TABLE 3 ______________________________________ COMPRESSED WORD LINEAR WORD ______________________________________ 1 1 w x 1 w x 1 0 0 1 0 w x 0 1 w x 1 0 0 1 w x 0 0 1 w x 1 0 0 w x 0 0 0 w x 1 ______________________________________

The expander 54 includes a step-down counter 56, a shift register 58 and an output register 60. In addition, an OR gate G8 is adapted to detect the first two digits of the word appearing at the output of ROM memory 52 and an AND gate G9 is responsive to the step-down counter 56 and connected to the shift register 58.

If the word belongs to the first line segment, digit 00 will be placed in the step-down counter 56 and a digit 0 will be fed in the third slot of the shift register 58 through OR gate G8. AND gate G9 which is connected to the step-down counter will be a non-conductive and the clock pulses will have no effect on the shift register 58. Consequently, since a digit 0 is placed in slots 1 and 2 of the register and a digit 1 in the last slot, word 000wx1 will be fed to output register 60 through gate 62. The sign is transferred directly to the output register through gate 64.

If a word belonging to the second straight line segment (01wx) is fed to the shift register, digits 01 will be registered in the step-down counter 56 and AND gate G9 will be blocked. Consequently, the shift register will not move. On the other hand, digit 1 will be stored into the third slot of the shift register 58 so that word 001wx1 will appear at the output of shift register 60 as illustrated in the above table 3.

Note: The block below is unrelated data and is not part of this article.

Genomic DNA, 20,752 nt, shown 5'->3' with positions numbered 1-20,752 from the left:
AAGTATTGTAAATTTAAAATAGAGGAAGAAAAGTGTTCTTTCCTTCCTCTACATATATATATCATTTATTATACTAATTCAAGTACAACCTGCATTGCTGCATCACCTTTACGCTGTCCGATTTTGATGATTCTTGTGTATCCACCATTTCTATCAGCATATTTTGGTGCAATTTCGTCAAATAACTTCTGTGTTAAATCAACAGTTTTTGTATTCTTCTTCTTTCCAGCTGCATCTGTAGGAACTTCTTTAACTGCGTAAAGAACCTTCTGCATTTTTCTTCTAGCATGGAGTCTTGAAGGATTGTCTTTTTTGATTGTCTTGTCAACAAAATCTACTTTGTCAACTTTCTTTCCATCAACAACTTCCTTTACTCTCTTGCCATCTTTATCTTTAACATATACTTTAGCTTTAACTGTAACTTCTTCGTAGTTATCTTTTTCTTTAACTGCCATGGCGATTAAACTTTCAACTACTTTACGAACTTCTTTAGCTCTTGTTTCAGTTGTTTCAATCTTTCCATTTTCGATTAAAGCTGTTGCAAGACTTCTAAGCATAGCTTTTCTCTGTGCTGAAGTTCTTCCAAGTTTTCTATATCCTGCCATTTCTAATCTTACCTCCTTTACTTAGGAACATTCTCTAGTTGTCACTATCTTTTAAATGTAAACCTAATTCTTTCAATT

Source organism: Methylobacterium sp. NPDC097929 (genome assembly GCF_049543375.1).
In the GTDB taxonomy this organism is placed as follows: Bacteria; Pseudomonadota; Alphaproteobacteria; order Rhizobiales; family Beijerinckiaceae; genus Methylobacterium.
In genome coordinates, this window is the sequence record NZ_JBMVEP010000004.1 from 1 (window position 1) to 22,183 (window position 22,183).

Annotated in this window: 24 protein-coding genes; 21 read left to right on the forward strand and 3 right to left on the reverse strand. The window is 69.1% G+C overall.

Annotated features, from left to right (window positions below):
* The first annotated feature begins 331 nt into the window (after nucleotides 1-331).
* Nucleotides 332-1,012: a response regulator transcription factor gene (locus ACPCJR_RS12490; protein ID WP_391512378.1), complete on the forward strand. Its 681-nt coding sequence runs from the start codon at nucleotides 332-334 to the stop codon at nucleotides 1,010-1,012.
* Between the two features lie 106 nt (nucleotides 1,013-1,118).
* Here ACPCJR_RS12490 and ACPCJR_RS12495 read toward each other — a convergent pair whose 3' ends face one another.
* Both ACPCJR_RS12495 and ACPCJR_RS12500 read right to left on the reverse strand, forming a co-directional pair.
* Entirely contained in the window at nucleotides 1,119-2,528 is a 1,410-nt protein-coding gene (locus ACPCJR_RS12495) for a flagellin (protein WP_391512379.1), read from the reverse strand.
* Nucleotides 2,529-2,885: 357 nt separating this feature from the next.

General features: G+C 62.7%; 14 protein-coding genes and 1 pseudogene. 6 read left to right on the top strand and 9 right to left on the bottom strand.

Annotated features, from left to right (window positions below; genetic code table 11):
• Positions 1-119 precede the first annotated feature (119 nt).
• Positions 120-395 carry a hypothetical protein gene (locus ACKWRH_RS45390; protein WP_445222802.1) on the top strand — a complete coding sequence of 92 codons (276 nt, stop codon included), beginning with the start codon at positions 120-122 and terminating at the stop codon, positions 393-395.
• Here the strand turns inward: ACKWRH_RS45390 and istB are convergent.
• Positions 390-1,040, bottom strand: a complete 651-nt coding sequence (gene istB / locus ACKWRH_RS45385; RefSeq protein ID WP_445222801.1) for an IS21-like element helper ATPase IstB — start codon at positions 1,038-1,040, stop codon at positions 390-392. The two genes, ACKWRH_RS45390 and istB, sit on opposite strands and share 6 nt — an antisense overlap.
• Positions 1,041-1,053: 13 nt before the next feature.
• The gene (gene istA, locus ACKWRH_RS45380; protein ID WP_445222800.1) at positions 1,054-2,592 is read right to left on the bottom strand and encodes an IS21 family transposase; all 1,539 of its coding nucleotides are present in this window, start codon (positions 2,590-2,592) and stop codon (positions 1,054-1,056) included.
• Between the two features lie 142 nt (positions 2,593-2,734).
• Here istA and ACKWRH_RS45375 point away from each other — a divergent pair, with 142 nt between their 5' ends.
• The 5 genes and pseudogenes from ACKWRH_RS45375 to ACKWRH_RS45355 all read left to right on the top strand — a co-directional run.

If a word of the third straight line segment (10wx) appears at the output of ROM memory 52, digits 10 will be fed to step-down counter 56 and AND gate G9 will become conductive. In addition, a digit 1 will be stored into the third slot of the shift register 58 through OR gate G8. Upon the appearance of the first clock pulse, the shift register will shift once to the left and the step-down counter will switch to 01 blocking AND gate G9 and rendering the other clock pulses ineffective. The word stored in output register 60 will thus be 01wx10 (0 being fed to the last slot of the register during the shift).

If the code appearing at the output of the ROM memory belongs to the fourth line segment (11wx), digits 11 will be fed to step-down counter 56 to render AND gate G9 conductive. In addition, a digit 1 will be stored into the third slot of shift register 58. Upon the appearance of the first clock pulse, the shift register will shift to the left once to read 01wx10. The counter will read 10 and AND gate G9 will still be conductive. Upon the appearance of the second clock pulse, the shift register will shift again to the left. The step-down counter will thus read 01 and gate G9 will be blocked. The code 1wx100 will therefore be stored in output register 60.